Newest Review: ... the black swan, and Natalie is very convincing as an angelic figure that cannot break through. Which is where Mila Kunis comes in aptly... more
Black Swan - Beautiful and Tragic
Black Swan (DVD)
Member Name: icetsunami
Black Swan (DVD)
Advantages: Stunning visuals, superb acting, utterly compelling
Disadvantages: Ballet won't appeal to all
Black Swan is an intense psychological journey following a dancer who constantly strives for perfection and the toll it takes on both her body and more importantly her mind.
Natalie Portman stars as Nina Sayers, a talented and highly committed ballerina who trains relentlessly to be the best dancer she can possibly be. In a very competitive dance company run by Thomas Leroy (Vincent Cassel) Nina goes all out to prove herself as the perfect choice for Leroy's reinterpretation of Swan Lake, looking for the role of Swan Queen, playing both the white and the black swan.
Smothered by a menacingly protective mother played really well by Barbara Hershey, she becomes increasingly more detached as she struggles to prove she has the dark abandon to play the black swan as well as the pure, perfect white swan which echoes her skill and technique.
Embarking on a journey of unnerving self abuse and competing against her apparent duplicitous rival Lily (Mila Kunis), Nina spirals out of control as the two personas of the Swan Queen begin to mirror her life and then chaotically merge with dramatic effect.
Natalie Portman provides a subtle frailty to the role which consistently increase in impact as her world falls apart. The obsessive maternal figure really holds in the childlike innocence of Nina which we see start to fracture as the black swan persona emerges and crosses over into her life. Portman is stunning throughout and her portrayal of Nina is driven home in scenes of self harm and bulimia which are at juxtaposition to her once innocence. Black Swan is effectively a contemporary remake of the classic ballet and the transformation mirrors the characters complexities.
Wether this film is a traditional tale of good versus evil, a social observation or an insight into mental illness, I think it is best to take what you will from the experience. To me it was a harrowingly realistic look at how mental health can decline, shaping a persons view and their interactions with the world. In the identifiable context of visual perfection and peer pressure it is also very relevant to 21st century life and expectations of success.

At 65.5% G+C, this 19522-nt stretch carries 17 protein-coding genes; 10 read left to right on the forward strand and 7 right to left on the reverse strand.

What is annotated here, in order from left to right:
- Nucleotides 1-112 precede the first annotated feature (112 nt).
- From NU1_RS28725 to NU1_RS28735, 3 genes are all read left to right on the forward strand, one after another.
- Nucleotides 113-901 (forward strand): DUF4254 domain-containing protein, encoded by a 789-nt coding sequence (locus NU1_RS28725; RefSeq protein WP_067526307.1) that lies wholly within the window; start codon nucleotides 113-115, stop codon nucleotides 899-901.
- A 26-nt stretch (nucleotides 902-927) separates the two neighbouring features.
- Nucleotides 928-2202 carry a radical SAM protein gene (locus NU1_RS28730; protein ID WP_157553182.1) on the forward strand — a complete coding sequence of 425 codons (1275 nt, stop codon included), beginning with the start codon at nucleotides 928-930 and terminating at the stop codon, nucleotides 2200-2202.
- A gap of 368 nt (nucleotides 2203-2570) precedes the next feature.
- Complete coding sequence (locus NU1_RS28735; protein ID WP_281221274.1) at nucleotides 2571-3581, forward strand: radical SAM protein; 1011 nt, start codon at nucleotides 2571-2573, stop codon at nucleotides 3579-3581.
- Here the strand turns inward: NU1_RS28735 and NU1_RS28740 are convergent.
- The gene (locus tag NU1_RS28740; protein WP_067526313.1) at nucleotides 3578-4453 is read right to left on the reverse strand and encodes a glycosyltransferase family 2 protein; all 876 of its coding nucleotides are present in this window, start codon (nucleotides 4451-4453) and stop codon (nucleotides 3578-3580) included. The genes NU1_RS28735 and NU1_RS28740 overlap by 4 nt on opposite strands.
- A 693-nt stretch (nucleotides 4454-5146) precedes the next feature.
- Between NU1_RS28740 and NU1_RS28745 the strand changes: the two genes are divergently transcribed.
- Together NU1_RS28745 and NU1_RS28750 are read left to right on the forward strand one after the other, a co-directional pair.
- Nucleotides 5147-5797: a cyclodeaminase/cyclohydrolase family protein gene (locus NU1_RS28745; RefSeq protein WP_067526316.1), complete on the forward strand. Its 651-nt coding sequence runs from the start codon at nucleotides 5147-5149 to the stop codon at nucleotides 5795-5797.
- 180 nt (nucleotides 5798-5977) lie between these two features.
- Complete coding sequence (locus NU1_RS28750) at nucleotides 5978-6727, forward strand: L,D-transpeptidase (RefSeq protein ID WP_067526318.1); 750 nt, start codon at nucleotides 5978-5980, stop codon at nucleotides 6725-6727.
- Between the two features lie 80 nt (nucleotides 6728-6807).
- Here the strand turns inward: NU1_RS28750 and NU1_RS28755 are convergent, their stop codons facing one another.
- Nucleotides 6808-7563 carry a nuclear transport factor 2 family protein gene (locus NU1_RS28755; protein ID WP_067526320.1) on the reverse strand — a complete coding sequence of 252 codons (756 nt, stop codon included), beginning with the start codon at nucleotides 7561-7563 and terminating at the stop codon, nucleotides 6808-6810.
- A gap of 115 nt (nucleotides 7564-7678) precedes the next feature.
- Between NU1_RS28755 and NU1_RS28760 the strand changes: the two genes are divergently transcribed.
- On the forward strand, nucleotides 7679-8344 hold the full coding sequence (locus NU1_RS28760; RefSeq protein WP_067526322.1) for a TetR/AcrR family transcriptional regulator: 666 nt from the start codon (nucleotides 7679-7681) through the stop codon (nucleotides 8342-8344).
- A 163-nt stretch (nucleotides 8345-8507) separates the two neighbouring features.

I have heard reports of the film being dark and depressing but this is too simplistic an argument. The close parallels with the original ballet make Black Swan both beautiful and tragic, like the ballet this film is taking you on a journey.
Obviously the subject matter appears dark but like intelligent cinema you have to look a little bit deeper to appreciate the true enchantment of the characters.
Natalie Portman as Nina Sayers
Mila Kunis as Lily
Vincent Cassel as Thomas Leroy
Barbara Hershey as Erica Sayers
Winona Ryder as Beth MacIntyre
Benjamin Millepied as David
Ksenia Solo as Veronica
Kristina Anapau as Galina
Janet Montgomery as Madeline
Sebastian Stan as Andrew
Toby Hemingway as Tom
Sergio Torrado as Sergio
Essentially this film has been on the table for over ten years as a basic concept but without structure and a script. Director Darren Aronofsky spoke with Portman over many years about doing this film, having previously studied ballet for a number of years only quitting to take up acting. Portman had already mentioned that Mila Kunis would be a perfect partner for the film.
Portman spent a year in training prior to the beginning of filming working out 5 hours a day. She incorporated ballet for three hours, plus cross training, stretches and swimming - doing a mile every day. The regime was intense and the already petite star lost over 2 stone and became a very competent dancer appearing in all the shots herself. And when she trained for a year, it was exactly that - 7 days a week and 5 hours at a time. Kunis trained with Portman for six months prior to the film.
Natalie Portman is utterly mesmerising as Nina and could have carried the whole film herself. The fluid sense of change as she becomes increasingly more disengaged is truly compelling. Mila Kunis is also excellent as the sultry and provocative Lily and the two have excellent on screen chemistry. A special mention should go also to Barbara Hershey for her role as Nina's psychotic mother who truly menaces as she tries to keep her in a childlike state of innocence. Nina's room is full of cuddly toys and her mum helps to dress her in a way that is uncomfortable if not quite incestuous. Keep an eye out too for Wynona Ryder as the faded primadonna Beth MacIntyre who lives up to her quirky image and injects some real venom into Nina assuming the role of lead dancer.
Portman recently won the Best Leading Actress category at the Baftas for her role in Black Swan and this is entirely justified. Several other categories were also nominated and there are possible wins at the Oscars this year including Best Actress, Best Director and Best Picture.
Visually stunning and beautifully acted, Black Swan is one of the best films I have seen for a long, long time. Don't be put off by the fact that the story is centred around ballet as this is all about inner conflict and stress dynamics. You don't really need to be familiar with the story of Swan Lake either but it's worth a Goole for a better insight. I was lucky enough to see the Russian Ballet perform Swan Lake though it can be inaccessible to those unfamiliar with stories through the medium of dance. It is slightly confusing I admit! The film however is truly excellent and will be part of my collection soon.
Summary: Award winning classic - Excellent